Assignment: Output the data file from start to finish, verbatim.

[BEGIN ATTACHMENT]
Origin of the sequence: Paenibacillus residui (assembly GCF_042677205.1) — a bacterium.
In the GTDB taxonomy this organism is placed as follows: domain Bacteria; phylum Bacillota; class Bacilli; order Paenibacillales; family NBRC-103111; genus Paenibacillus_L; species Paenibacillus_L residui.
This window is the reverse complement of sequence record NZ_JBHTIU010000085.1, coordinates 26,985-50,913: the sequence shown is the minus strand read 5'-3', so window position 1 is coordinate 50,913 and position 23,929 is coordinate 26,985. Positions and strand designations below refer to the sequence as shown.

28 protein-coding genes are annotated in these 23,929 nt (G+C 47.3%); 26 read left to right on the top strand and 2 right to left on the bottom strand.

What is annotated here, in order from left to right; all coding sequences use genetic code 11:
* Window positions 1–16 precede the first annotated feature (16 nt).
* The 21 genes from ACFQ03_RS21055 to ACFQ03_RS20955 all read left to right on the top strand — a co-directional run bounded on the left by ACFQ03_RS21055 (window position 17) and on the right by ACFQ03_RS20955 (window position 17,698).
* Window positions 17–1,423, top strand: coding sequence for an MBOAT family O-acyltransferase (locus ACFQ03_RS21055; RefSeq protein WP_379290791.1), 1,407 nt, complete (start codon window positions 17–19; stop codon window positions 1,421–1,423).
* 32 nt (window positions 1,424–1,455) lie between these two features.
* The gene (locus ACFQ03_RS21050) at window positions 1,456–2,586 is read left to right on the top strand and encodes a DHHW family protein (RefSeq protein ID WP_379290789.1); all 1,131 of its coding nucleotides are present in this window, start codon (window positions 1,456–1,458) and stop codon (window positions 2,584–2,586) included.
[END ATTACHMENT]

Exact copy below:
Origin of the sequence: Paenibacillus residui (assembly GCF_042677205.1) — a bacterium.
In the GTDB taxonomy this organism is placed as follows: domain Bacteria; phylum Bacillota; class Bacilli; order Paenibacillales; family NBRC-103111; genus Paenibacillus_L; species Paenibacillus_L residui.
This window is the reverse complement of sequence record NZ_JBHTIU010000085.1, coordinates 26,985-50,913: the sequence shown is the minus strand read 5'-3', so window position 1 is coordinate 50,913 and position 23,929 is coordinate 26,985. Positions and strand designations below refer to the sequence as shown.

28 protein-coding genes are annotated in these 23,929 nt (G+C 47.3%); 26 read left to right on the top strand and 2 right to left on the bottom strand.

What is annotated here, in order from left to right; all coding sequences use genetic code 11:
* Window positions 1–16 precede the first annotated feature (16 nt).
* The 21 genes from ACFQ03_RS21055 to ACFQ03_RS20955 all read left to right on the top strand — a co-directional run bounded on the left by ACFQ03_RS21055 (window position 17) and on the right by ACFQ03_RS20955 (window position 17,698).
* Window positions 17–1,423, top strand: coding sequence for an MBOAT family O-acyltransferase (locus ACFQ03_RS21055; RefSeq protein WP_379290791.1), 1,407 nt, complete (start codon window positions 17–19; stop codon window positions 1,421–1,423).
* 32 nt (window positions 1,424–1,455) lie between these two features.
* The gene (locus ACFQ03_RS21050) at window positions 1,456–2,586 is read left to right on the top strand and encodes a DHHW family protein (RefSeq protein ID WP_379290789.1); all 1,131 of its coding nucleotides are present in this window, start codon (window positions 1,456–1,458) and stop codon (window positions 2,584–2,586) included.